Lexicon > Family name

IP Lexicon

Family name

Etymologically, patronymic comes from the Latin pater, the father. The patronymic is commonly used to designate a person’s family name.

Like the family name, the pseudonym is protected as a personality right.

Thus, in addition to the protection of the family name, “the protection of the property of the pseudonym […] is imposed, when by a notorious and prolonged use, it has become incorporated to the individual who bears it and has become for the public the sign of his personality. This chosen name then becomes an attribute of the personality of the person it distinguishes, without the need for the person’s notoriety to go beyond the environment in which he or she carries out his or her activity, nor for this pseudonym to be original.” (Tribunal de Grande Instance de Paris, November 15, 2017, No. 19-14.769).

Whether it is a family name or a pseudonym, we are dealing with personality rights.

Trademark and surname have frequent interactions.

The patronymic and pseudonym can constitute prior art that can be used against a later trademark

Article L.711-3 of the Intellectual Property Code provides that:

“A trademark that infringes on prior rights effective in France, in particular … may not be validly registered and, if registered, may be declared invalid:

8°A third party’s personality right, in particular to his family name, pseudonym or image;”

Under these conditions, the owner of a patronymic or pseudonym could theoretically oppose a subsequent trademark, provided that he or she can demonstrate :

  • A commercial use of his patronymic/pseudonym on the day of the filing of the contested trademark, i.e. that he was exploiting his patronymic/pseudonym in the course of his activities;
  • A risk of confusion. The likelihood of confusion will be assessed here with regard to the more or less distinctive character of the surname invoked, the similarity between the surname/pseudonym invoked and the contested later trademark, and the similarity between the activities actually offered under the surname/pseudonym and the product(s) and/or service( s) designated by the contested trademark.

Good faith exploitation of one’s patronymic name

    Article L.713-6 of the Intellectual Property Code provides that:

    “II. – A trademark shall not entitle its owner to prohibit a third party from using, in the course of trade, a trade name, sign or domain name, of local significance, where such use predates the date of the application for registration of the trademark and is exercised within the limits of the territory in which they are recognized.”

    Thus, the owner of a validly registered trademark cannot prevent a person from using his or her own surname in good faith as a trade name, sign or company name, even if it is identical to the trademark in question.

    If, in principle, the owner of the trademark cannot prohibit a third party from carrying on a commercial activity under his patronymic name, he may, however, oppose such exploitation if he can establish that the third party In addition, it is important to note that the applicant must have “committed an act of trademark infringement or that there are serious reasons to believe that he is about to commit one” (Cass.com. October 13, 2021, n° 19-20.504).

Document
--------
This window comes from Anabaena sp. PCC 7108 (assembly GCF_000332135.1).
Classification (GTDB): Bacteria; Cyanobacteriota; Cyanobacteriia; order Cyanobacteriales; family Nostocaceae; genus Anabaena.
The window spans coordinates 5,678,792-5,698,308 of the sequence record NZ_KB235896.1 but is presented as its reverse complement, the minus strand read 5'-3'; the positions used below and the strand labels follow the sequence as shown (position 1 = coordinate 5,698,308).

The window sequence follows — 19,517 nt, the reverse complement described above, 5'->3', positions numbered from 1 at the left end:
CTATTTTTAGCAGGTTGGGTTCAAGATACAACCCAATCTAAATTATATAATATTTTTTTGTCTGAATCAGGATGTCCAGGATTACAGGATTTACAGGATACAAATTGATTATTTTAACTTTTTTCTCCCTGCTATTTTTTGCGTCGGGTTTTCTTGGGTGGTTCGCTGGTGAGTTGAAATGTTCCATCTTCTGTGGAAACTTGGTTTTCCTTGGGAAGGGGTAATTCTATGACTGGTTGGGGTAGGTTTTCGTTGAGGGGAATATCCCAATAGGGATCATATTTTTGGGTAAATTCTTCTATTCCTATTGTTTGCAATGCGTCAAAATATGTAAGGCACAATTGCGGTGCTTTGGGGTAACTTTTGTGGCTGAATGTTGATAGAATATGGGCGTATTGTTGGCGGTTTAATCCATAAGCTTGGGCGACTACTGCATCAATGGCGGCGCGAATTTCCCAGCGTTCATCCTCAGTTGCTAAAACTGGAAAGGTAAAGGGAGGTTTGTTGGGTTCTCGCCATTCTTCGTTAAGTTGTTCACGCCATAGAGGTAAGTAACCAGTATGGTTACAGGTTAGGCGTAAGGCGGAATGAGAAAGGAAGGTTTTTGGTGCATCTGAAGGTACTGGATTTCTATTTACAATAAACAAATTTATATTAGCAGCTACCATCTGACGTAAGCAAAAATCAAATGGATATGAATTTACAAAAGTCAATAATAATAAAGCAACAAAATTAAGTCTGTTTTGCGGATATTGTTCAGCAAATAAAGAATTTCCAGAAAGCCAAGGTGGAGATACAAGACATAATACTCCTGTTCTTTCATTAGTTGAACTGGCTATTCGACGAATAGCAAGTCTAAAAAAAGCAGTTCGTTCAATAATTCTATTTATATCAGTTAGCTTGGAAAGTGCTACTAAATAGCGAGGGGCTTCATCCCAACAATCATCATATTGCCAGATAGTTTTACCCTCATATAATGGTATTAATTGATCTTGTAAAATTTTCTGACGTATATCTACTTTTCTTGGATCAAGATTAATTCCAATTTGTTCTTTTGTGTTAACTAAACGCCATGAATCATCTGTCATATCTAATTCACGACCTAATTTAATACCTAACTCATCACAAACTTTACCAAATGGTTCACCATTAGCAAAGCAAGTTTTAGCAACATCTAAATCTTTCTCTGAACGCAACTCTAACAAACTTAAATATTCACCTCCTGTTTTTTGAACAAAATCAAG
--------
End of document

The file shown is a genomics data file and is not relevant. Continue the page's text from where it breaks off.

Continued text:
It is recommended that you hire a specialized lawyer to assist you in the legal protection and defense of your personal rights.

    These rights can be found in particular in trademark law and unfair competition litigation.

    The specialized lawyer will provide you with his legal expertise and will allow you to act efficiently in order to face the resumption of your patronymic name in business life.


    In this judicial saga, the Court of Cassation finally considered :

    • That the company in which Julien POILANE actually exercises control and management functions had, in good faith, used the surname of its director, so that it was entitled to invoke the homonymity exception provided for in article L.713-6 a) of the Intellectual Property Code;
    • The notoriety of the trademark POILANE was not necessarily exclusive of the good faith invoked by the company sued;

    However, this does not allow Julien POILANE to use this sign as a trademark, given the existence of a risk of confusion with the previous trademark “Poilâne” (Cass. com., March 17, 2021, n°18-26.388 and 19-16.688).


    The designer Inès de la Fressange had initially sold to a company of which she was the Artistic Director several of her trademarks bearing her name.

    The designer subsequently stopped working for the company and sought to invalidate the assigned trademarks on the grounds that they were misleading to the public. The plaintiff tried to show that since it was no longer the originator of the creations sold under its name, the public, which was justified in believing the contrary, was deceived about the origin of the products.

    If this argument was accepted on appeal (Paris Court of Appeal, December 15, 2004, n° 2004-258939), the Court of Cassation considered that Inès de la Fressange could not question the validity of the transferred trademarks since, in law, the seller of a thing must guarantee to its purchaser that he will not try to dispossess him (Cass.com., January 31, 2006, n°05-10116).

    In this case, the Court of Cassation therefore did not rule on the misleading nature of the disputed trademarks and issued a general decision based on the principle of good faith of the parties to the contract.

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